Children needing foster care rises by 44 per cent

Barnardo’s has declared a ‘state of emergency’ after discovering that the number of children needing foster care during the coronavirus pandemic has risen by 44 per cent.

The children’s charity also claim that the number of people looking to become foster parents plummeted by nearly half compared to the same period last year.

From 1 March to 23 April 2020 there were 2,349 referrals to Barnardo’s fostering services in England, Wales and Northern Ireland, a figure which shot up from 1,629 for the same period in 2019. Meanwhile the number of enquiries from people looking to become foster parents for the charity fell from 302 to 161 - a dramatic 47 per cent drop.  

Barnardo’s says this has created a ‘state of emergency’ as children who may have experienced abuse and neglect wait for places with loving foster families. Without more potential foster carers coming forward, hundreds of children referred to Barnardo’s will not be placed with a family.

Barnardo’s is calling on people over 21, who have a spare room and the time and commitment to support a child to get in touch and consider fostering a child. The charity also wants to make it clear that foster carers will be supported every step of the way by Barnardo’s, and will also be eligible for financial support including carers’ allowance.

Javed Khan, Barnardo’s chief executive, said: “The coronavirus pandemic has hit vulnerable families the hardest, with many reaching crisis point. This has created a state of emergency, as more children than ever need a safe and loving foster family, while fewer adults are coming forward as potential foster carers. Barnardo’s has over 100 years’ experience bringing vulnerable children together with loving foster families, who provide the vital love and support children need to thrive. If you become a foster carer with Barnardo’s we will support you every step of the way with training and a dedicated social worker. You’ll also receive financial support, including a carer’s allowance.”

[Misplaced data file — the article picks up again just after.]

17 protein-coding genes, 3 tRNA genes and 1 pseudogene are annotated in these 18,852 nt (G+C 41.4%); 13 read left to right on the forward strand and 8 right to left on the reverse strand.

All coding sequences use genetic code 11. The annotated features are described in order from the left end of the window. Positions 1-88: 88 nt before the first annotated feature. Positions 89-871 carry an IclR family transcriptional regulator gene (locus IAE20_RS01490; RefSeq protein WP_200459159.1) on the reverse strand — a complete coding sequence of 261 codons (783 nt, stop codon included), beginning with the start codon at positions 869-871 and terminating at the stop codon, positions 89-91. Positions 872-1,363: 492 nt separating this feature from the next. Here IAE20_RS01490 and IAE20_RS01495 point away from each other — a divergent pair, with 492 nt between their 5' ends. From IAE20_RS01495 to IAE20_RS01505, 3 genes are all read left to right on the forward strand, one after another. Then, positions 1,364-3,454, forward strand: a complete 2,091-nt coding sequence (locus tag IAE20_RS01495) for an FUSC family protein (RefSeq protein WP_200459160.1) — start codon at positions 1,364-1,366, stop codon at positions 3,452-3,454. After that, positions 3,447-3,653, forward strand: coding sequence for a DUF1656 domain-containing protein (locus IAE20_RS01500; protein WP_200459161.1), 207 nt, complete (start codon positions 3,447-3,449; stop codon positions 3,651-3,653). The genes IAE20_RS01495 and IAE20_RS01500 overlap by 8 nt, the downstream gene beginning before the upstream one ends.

Judith Blake, chair of the Local Government Association’s Children and Young People Board, said: “Councils continue to do an excellent job ensuring that children have access to support despite the difficulties experienced during the coronavirus pandemic. Councils have been encouraging applicants from people of all backgrounds who are interested in fostering and adoption, and will continue to support those who are able to provide a stable home for children in care

“We have also been making the case that a child’s needs and voice is at the centre of any decision made about their futures. The coronavirus crisis demonstrates how important it is that all partners work together to deliver the best for the most vulnerable children and families. It is therefore important that the government provides the long-term sustainable funding to ensure all children can find suitable, stable homes.”